Browsing Category Book Reviews

Linda Grant gives us permission to love fashion and helps us understand its value

Ten years ago Linda Grant wrote a book called The Thoughtful Dresser, The Art of Adornment, the Pleasures of Shopping, and Why Clothes Matter, which gives us permission to enjoy being fashionable without being burdened by the guilt and sin of vanity. Grant’s book was recommended by Sue Burpee in her High Heels in the Wilderness fashion blog which is an excellent resource for baby boomer…

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Caroline Adderson’s A Russian Sister is entertaining, engaging and well-written

You don’t have to be a fan of Russian literature (which I am) to enjoy A Russian Sister by Caroline Adderson. It’s a novel of historical fiction written with Anton Chekov’s sister as the main character. Actually, there are three main characters: Masha aka Maria Chekov, and her friend Lika Mizinova, with Anton Chekov providing plot complications. Adderson thought a look at the famous Russian author’s…

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Emma Donoghue delivers an intense best-seller with The Pull of the Stars

Best-selling author Emma Donoghue’s newest novel The Pull of the Stars is a timely commentary on history repeating itself. The story takes place during the Spanish Flu pandemic in the final days of World War I. Julia Power is a twenty-nine-year-old nurse who recovered from a relatively mild dose of the potentially fatal disease so she is considered immune and able to return to her work…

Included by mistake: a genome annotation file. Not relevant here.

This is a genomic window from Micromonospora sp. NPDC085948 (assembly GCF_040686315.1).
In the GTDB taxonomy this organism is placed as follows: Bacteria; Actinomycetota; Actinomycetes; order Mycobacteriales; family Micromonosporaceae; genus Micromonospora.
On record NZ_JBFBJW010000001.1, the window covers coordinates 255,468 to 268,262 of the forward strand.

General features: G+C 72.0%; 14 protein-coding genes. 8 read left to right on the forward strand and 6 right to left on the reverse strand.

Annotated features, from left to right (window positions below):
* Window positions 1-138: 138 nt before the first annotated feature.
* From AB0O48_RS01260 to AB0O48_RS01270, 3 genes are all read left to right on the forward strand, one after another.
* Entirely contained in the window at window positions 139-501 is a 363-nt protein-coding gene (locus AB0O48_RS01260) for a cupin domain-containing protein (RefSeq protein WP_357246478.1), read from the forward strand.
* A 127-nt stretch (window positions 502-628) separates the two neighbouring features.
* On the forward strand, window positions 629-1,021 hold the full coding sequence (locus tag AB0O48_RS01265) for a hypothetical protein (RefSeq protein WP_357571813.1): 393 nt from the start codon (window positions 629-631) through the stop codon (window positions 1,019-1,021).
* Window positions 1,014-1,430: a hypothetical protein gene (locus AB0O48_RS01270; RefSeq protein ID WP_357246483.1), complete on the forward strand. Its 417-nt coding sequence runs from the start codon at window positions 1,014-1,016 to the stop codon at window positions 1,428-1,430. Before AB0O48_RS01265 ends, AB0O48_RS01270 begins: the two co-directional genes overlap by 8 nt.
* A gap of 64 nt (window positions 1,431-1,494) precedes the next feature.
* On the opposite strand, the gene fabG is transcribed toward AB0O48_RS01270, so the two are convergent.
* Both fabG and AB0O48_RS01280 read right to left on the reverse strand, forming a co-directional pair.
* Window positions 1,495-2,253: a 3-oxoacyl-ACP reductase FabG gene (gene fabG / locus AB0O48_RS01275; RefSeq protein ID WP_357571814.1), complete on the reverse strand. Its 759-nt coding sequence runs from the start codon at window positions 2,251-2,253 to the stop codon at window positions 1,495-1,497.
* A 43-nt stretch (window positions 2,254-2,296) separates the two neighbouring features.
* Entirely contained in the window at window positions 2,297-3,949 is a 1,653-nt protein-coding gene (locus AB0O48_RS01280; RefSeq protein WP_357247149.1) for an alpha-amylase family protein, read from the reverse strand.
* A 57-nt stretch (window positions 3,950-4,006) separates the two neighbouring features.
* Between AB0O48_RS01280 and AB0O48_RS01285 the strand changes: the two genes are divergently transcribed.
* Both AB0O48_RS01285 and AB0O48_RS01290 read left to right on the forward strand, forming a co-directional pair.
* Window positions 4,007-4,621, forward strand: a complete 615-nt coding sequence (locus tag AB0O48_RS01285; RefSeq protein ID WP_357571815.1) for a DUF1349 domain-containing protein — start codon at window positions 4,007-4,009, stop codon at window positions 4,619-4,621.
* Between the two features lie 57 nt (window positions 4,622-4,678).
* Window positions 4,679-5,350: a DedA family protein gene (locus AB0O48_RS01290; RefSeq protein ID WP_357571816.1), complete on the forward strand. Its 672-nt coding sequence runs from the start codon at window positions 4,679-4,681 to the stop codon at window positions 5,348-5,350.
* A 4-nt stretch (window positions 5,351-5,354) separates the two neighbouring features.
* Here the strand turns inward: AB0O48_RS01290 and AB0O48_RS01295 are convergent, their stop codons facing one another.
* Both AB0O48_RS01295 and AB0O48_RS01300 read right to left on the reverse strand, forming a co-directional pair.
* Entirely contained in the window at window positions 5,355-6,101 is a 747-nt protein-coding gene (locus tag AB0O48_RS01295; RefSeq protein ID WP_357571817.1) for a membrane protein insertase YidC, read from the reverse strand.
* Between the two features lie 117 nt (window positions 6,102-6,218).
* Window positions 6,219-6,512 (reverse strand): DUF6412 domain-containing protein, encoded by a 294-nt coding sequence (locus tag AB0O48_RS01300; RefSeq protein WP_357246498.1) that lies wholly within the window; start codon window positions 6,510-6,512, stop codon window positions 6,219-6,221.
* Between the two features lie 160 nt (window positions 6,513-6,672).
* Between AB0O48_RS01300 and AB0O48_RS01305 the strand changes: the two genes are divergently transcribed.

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Lady Thelma Furness was the other woman King Edward VIII loved before Wallis Simpson

When a first-time novelist produces a best-seller, it’s no small achievement. After reading, The Woman Before Wallace, A Novel of Windsors, Vanderbilts and Royal Scandal by Bryn Turnbull I can see why her book became such a success. And historical fiction is my favourite genre. It’s well-written, engrossing, and especially satisfying when the author is a fellow Canadian. It’s the story of Lady Thelma Furness, King…

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Author treats communist rule in Ukraine with unusual humour

Do you ever read a book and find yourself thinking, “How on earth did the author ever come up with this stuff”? That was my reaction to Good Citizens Need Not Fear by Maria Reva. It’s a satirical commentary on life in Ukraine during perestroika in the late seventies—and I absolutely loved it. Who would have ever thought communism could be treated with humour? She could…

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